It was not a linear route. The system could not handle the volume of study applications it received. From 2008 to 2018, the timeline for approvals became increasingly slower. In some cases, it took longer than six months to get a green light from the government for a study to proceed.
However, that time has since passed. The South Africa regulatory environment has gone through significant changes in recent years. The government there is now much more favorable to clinical research and the country itself offers many advantages.
Process Changes by the South African Government
One of the biggest challenges faced by the South African government was that they needed to change the fundamental ways in which they did things. Documentation is a good example. Throughout this period (of historical inefficiency 2008-2018), the government required two hard copies of the complete submission including site documents. This meant over 1,000 pages needed to be submitted – and that’s not all. They also required 20 copies of the clinical trial application form (CTF-1). This is normally 150 pages.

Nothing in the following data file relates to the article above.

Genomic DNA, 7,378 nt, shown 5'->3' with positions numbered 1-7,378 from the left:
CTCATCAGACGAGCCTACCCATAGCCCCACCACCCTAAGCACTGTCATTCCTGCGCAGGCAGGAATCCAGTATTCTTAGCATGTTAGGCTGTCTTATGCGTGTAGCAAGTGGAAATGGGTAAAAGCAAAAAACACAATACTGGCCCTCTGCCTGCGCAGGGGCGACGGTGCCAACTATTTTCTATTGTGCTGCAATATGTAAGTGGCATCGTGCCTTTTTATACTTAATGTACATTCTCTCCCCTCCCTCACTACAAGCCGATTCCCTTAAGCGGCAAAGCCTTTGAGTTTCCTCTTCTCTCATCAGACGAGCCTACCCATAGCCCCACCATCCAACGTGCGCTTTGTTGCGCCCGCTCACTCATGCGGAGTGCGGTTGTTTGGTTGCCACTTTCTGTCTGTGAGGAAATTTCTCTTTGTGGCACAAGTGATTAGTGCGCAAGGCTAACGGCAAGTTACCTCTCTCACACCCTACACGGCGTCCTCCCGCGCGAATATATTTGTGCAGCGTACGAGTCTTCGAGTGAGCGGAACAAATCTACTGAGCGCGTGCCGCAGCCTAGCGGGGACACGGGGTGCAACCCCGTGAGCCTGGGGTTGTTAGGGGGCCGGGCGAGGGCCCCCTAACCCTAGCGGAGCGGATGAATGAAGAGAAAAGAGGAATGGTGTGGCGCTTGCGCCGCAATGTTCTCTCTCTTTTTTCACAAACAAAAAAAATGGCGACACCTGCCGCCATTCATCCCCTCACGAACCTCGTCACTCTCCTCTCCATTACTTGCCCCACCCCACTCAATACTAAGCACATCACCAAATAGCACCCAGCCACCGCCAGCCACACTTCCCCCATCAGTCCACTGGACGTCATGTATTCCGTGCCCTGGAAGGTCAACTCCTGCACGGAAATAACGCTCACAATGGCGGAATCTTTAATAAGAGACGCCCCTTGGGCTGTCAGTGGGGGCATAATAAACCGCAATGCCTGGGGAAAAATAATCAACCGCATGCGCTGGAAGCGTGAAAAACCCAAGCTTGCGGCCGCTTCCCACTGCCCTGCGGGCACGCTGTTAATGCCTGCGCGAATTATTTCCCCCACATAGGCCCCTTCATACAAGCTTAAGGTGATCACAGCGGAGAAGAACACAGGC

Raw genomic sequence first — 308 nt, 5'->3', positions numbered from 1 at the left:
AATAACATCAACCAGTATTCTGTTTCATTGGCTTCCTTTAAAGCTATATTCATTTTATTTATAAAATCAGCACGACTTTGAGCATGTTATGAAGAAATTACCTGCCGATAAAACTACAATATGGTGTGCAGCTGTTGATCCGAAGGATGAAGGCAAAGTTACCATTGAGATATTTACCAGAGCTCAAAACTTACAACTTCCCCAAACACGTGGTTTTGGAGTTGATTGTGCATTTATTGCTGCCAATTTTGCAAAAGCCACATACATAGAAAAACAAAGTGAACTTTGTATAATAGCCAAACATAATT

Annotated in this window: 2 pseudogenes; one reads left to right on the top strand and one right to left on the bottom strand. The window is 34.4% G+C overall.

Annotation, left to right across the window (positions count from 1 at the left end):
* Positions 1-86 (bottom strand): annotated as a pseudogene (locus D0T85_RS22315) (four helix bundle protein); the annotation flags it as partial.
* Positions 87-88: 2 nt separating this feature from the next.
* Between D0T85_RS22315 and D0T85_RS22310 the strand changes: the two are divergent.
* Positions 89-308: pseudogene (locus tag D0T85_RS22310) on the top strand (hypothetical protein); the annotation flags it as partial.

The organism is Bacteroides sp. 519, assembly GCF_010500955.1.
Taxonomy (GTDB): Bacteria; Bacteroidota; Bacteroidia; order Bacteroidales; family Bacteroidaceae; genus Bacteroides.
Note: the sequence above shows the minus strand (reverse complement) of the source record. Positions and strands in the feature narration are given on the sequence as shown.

Then, there was the issue of the way study applications were approved. Review and approval could only happen after a full review by the committee and they met only every two months. This fact caused some very limiting issues. For one, the initial submission had to be submitted at least six weeks before the review date so that the materials could be received and processed by the members of the committee. Then, there were the requirements of that committee. In most cases – around 95% – researchers would receive comments from the committee to provide feedback to the CTC (Clinical Trial Committee). These questions would necessitate another meeting of the CTC before receiving approval – which meant waiting another two months until the next committee meeting.